It was another record-breaking year of growth, new milestones and sporting achievements for Panathlon in 2017/18 with almost 18,000 young people benefiting from our competitions.
The 17,970 young people with disabilities and/or special educational needs who we engaged in the last academic year marked a 36% rise from 13,150 in 2016/17. It also puts us ahead of schedule in hitting our target of reaching 20,000 young people by 2020.
Last year’s significant leap encompasses more competitions across more counties than ever before, with the number of competing schools breaking through the 1,000 mark.
There was also a key addition last year to our competitive pathway – which is what differentiates Panathlon from traditional ‘come and try’ sporting activities for disabled people.
Last year we added our first ever National Finals to the calendar, completing the aspirational route from local events into County, Regional and Divisional Finals that is a key part of what makes Panathlon so attractive to our young competitors.
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The three new blue riband National Final events (for U14s, U19s and deaf students) all took place at the prestigious Aquatics Centre and saw Moor House School & College, Great Arley and Great Baddow crowned our inaugural national champions.
As well as strengthening our offering across our competing counties, Panathlon expanded provision for young people in new areas including West Sussex, Bristol and Cornwall. Our strategic plan is to provide events for young people in every county in England by 2020.
While the statistics tell one side of our continued success, the impact of our competitions, coaching and training days on young people’s confidence, self-esteem, sporting ability, social skills, teamwork and wellbeing is the most important outcome of all.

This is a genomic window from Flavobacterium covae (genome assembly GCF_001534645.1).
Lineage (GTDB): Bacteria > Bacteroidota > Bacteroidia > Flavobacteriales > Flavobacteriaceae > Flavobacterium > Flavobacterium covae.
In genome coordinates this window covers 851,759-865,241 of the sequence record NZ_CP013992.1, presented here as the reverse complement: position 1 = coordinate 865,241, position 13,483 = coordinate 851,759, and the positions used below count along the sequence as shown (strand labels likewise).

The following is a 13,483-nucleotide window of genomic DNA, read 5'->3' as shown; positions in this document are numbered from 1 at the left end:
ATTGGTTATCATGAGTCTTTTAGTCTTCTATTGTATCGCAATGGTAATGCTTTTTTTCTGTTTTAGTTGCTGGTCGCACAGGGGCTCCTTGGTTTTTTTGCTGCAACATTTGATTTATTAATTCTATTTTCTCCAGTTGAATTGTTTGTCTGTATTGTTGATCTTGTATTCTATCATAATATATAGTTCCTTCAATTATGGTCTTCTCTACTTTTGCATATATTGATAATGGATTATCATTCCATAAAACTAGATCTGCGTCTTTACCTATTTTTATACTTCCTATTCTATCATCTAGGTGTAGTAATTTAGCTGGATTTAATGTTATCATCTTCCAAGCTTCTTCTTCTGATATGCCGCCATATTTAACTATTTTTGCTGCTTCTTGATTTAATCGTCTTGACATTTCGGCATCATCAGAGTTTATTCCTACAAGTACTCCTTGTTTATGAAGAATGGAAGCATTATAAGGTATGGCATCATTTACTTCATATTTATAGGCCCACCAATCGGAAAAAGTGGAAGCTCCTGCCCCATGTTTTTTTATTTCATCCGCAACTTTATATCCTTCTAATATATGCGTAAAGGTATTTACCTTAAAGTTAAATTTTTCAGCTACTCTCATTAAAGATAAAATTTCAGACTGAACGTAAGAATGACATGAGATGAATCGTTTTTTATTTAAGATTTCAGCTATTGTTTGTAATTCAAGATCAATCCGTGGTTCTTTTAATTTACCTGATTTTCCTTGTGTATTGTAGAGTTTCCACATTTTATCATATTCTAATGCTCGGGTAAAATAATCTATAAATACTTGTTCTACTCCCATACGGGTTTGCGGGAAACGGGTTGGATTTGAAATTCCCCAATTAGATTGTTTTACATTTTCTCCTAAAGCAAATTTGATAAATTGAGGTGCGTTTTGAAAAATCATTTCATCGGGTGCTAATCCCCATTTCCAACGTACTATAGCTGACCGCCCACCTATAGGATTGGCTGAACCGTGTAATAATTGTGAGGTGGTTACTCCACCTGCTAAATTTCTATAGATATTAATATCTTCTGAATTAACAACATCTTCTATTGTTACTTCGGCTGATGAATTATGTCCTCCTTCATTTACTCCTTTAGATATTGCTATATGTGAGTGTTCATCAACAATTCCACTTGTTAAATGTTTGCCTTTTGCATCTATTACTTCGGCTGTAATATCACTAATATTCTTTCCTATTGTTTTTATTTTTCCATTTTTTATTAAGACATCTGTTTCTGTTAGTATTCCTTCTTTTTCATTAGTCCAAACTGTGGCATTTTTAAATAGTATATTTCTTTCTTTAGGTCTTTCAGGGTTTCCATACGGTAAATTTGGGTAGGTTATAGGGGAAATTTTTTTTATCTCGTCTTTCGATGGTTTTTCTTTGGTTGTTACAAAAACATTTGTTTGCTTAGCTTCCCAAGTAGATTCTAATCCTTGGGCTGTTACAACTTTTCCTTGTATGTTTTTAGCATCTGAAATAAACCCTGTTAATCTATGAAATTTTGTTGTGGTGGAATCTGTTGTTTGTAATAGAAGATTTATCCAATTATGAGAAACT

“There’s no doubt about it, Panathlon has given me a better future,” said one participant, 15-year-old Matthew Key, at our London Multisport Final at the Copper Box Arena in June. Previously uninterested in sport and disruptive in PE classes due to behavioural issues linked to his autism, Panathlon competitions sparked Matthew’s interest and motivated him to take up boxing. “It is honestly Panathlon that lit that fire in me,” he reflected.
Of the hundreds of inspiring stories we heard last year, another involved our Birmingham Outstanding Achievement award winner, nine-year-old Mitchell Regan. “The difference Panathlon made to Mitchell’s self-esteem and belief was astronomical,” said his teacher Dawn Gosling. “On returning to school with his medal he told everyone who would listen that it was the best day of his life.”
Head teachers and staff have told us of the ‘ripple effect’ that participating in Panathlon has on their schools. This year we have trained and equipped staff to run their own lunchtime and after-school ‘Panathlon clubs’ for disabled and special needs pupils.
“Panathlon has really has enriched and enhanced our curriculum,” said Sherwood Park School’s Deputy Headteacher Sue Fergusson. “It has had a truly major impact on our school and thanks to our Panathlon club that impact lasts throughout the whole of the school year.
We could not have staged our record 397 competitions last year without our trained Young Leaders who officiate at our multisport, swimming, boccia and football events and support our Panathletes. They totalled 3,931 in 2017/18 – a huge increase on 2,190 the previous year.
Being a Young Leader has “immense all-round value” for young people, said Paul Reed from Sir Herbert Leon Academy, whose pupils have helped at events for several years. “It teaches them to treat people with disabilities normally, rather than differently,” added Phil Dawes, Director of Sport at Burnt Mill Academy.
Panathlon Ambassador Liz Johnson, (pictured right) the former Paralympic gold medallist, commented: “Panathlon’s continued growth is awe-inspiring to be part of. At every competition I attend, I see young people’s lives changed for the better through the chance to engage in competitive sport that many of them have never received before.
“The addition of three first-ever National Finals is another huge step forward. They are the final stage in what was already a very strong competitive pathway. Representing your school and helping your team-mates progress from small local events all the way up to stellar Divisional and National Finals at prestigious venues is a huge motivator for young people and what makes Panathlon unique.”